Does the commanche have known icing? I'm looking for a real 5 adult airplane, 1400+ lbs useful.

The thing I have found, at least in the used market, is there is no perfect plane.

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Old 11-17-2010, 03:48 AM   #5
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Default Re: twins getting cheaper to own

Older twins do not have "known icing". If the flight manual does not prohibit flight in icing conditions, then it can be operated in ice as long as it is properly equipped.
You can find Comanches with full ice protection equipment.

Senecas are not real 5 adult planes with baggage. You hit the zero fuel weight fairly quickly, and 1400 lbs is about the max useful load on any Seneca.

If you have to haul a load in ice, you need an Aztec. Useful loads as high as 2000 pounds means six people and all their stuff, plus fuel four for IFR hours and still below gross weight. Bigger cabin than a Seneca. It's NINE inches taller and you sit up straight in real seats, instead of smashing your head on the ceiling while virtually sitting on the floor in a Seneca.

Fuel burn is 22-28 GPH at 155-175 kts, very similar to a Seneca. Engines cost 50 percent less to overhaul and go far beyond TBO with reasonable care.

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Old 11-19-2010, 01:36 AM   #6
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Default Re: twins getting cheaper to own

What do you think of the baby barons? Older 55's. My main interest in the Seneca was easier loading, but as you said, it has some issues. I will be checking out the Aztec a bit more toughly, just was worried about the fuel burn on it.

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Old 11-19-2010, 02:59 AM   #7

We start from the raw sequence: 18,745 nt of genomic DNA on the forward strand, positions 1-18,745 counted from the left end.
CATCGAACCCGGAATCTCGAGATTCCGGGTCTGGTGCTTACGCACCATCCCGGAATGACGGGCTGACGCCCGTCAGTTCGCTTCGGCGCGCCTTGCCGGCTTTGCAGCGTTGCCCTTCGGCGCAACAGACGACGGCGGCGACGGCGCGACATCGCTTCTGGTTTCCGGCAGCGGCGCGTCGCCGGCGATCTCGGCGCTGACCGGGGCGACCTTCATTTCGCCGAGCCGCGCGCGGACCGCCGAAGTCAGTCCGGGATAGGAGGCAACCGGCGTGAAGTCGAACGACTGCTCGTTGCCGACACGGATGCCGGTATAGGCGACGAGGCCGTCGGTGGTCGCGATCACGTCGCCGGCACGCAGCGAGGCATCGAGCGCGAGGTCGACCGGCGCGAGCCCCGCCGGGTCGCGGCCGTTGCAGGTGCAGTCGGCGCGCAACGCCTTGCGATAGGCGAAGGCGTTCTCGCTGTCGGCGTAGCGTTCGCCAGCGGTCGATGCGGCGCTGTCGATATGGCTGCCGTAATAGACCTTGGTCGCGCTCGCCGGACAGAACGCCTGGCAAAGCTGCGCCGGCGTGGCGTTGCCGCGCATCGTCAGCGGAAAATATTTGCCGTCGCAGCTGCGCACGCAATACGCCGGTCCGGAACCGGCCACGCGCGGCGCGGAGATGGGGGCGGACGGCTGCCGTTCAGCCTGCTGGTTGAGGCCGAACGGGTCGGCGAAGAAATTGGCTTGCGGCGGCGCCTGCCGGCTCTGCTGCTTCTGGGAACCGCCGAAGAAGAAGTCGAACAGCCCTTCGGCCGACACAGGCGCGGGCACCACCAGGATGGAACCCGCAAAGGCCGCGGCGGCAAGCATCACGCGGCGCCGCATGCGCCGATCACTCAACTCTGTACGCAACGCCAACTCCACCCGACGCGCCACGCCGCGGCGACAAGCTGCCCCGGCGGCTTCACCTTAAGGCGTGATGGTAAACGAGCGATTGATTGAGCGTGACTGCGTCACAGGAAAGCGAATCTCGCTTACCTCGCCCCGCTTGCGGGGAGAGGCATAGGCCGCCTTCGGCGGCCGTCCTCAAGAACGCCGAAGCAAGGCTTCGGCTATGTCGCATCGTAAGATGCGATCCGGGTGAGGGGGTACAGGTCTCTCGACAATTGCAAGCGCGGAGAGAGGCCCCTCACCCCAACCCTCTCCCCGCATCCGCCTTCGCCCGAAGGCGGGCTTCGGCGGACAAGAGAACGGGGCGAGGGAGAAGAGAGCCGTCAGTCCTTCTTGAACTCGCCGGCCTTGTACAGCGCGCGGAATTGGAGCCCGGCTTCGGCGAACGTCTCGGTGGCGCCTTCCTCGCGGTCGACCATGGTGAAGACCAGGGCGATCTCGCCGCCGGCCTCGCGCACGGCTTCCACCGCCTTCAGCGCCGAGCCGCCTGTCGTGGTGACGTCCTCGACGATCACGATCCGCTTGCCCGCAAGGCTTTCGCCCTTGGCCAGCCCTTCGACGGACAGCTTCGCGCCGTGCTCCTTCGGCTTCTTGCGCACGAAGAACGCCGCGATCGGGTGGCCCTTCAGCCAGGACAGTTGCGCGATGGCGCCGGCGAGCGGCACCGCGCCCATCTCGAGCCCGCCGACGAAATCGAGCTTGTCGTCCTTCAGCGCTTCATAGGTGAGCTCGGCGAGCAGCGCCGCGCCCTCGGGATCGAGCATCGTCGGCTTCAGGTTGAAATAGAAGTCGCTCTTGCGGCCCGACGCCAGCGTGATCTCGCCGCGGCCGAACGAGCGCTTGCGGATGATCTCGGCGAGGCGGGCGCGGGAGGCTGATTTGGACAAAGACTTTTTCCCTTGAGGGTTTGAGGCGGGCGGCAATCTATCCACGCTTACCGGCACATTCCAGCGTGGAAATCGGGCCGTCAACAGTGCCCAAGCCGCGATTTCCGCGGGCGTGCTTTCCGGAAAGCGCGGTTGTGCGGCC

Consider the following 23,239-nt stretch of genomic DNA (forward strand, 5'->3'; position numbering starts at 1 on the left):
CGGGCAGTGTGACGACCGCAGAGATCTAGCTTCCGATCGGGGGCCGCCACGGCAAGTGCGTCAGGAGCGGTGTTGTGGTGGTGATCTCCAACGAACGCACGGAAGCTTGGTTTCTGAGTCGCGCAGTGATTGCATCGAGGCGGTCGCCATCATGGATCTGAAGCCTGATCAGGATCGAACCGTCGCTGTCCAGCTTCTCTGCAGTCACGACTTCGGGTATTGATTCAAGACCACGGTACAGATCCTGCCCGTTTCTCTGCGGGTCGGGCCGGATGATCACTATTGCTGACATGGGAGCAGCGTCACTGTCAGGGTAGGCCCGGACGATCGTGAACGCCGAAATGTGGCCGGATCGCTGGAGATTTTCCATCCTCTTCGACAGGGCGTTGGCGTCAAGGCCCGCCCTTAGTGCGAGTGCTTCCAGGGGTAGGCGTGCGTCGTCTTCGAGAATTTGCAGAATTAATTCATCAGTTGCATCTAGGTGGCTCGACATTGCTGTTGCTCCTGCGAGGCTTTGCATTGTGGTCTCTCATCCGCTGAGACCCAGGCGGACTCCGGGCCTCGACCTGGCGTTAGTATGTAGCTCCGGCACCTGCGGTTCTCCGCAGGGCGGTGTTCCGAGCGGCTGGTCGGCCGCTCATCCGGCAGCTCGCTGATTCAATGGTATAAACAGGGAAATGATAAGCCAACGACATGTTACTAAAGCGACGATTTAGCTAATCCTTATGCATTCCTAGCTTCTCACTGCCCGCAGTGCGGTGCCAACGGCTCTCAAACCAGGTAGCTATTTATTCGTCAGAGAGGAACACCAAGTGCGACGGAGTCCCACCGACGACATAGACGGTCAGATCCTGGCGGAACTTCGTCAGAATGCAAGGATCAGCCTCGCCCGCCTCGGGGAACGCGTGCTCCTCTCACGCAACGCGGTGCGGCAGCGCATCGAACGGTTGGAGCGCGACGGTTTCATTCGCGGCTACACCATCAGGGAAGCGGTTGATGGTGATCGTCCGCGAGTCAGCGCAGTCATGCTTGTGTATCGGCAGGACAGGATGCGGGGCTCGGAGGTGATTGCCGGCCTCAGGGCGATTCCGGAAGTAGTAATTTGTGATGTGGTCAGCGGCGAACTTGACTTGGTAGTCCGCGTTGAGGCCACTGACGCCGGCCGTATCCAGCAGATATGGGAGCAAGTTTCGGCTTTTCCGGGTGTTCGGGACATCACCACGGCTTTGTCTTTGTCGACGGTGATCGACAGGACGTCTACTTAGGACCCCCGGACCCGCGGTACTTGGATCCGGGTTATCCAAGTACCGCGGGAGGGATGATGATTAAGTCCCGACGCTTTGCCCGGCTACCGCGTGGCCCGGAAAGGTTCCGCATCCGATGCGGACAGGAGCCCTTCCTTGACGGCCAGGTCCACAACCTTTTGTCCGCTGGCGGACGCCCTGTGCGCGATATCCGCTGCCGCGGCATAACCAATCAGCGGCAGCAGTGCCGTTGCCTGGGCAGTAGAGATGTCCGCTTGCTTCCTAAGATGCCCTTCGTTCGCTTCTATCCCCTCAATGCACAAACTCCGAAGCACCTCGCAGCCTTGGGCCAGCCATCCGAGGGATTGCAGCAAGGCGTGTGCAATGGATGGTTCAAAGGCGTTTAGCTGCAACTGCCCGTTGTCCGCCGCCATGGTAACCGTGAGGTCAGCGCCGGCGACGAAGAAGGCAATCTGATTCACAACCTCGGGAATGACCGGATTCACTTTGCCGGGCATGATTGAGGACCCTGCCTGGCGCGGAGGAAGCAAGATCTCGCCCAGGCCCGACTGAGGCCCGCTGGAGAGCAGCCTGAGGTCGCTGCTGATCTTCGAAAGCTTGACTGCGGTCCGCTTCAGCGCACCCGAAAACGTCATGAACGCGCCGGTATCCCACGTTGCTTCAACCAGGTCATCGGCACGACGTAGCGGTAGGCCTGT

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Default Re: twins getting cheaper to own

When you build a house, how do you create load supporting joints in roofs and walls? You overlap the beams by a foot or so, and sandwich them with bolts because it's strong, right?

Well Beech did it differently. They butt the wing spar to the carry through and use two bolts on fittings to hold it together. So your wing panel is held on by two bolts at the front spar, and two bolts at the rear spar, carrying the entire load. It's the equivalent of sticking two beams end to end, and toe-nailing them together. Not the best arrangement and more than one Beech has lost it's wings due to this design. The fittings are magnesium and subject to corrosion, the bolts are life limited but most owners ignore it because they either don't know, or because it costs $3k to replace the bolts every 15 years.

I love the way a Baron flies though. I just wouldn't own one because of the spar design, the repetitive spar carry through inspections, and because the cabin is small. Remember, it's just a Bonanza with two engines.

The Piper Aztec evolved from the Apache, which was designed as a twin from the start. The Baron, Duchess, Seneca, Twin Comanche, and Seminole all evolved from singles so they are compromises at best. The Twin Comanche is the best of that group overall.

Barons burn 22-28 GPH just like an Aztec or Cessna 310. The Aztec is a few knots slower because it's so much bigger.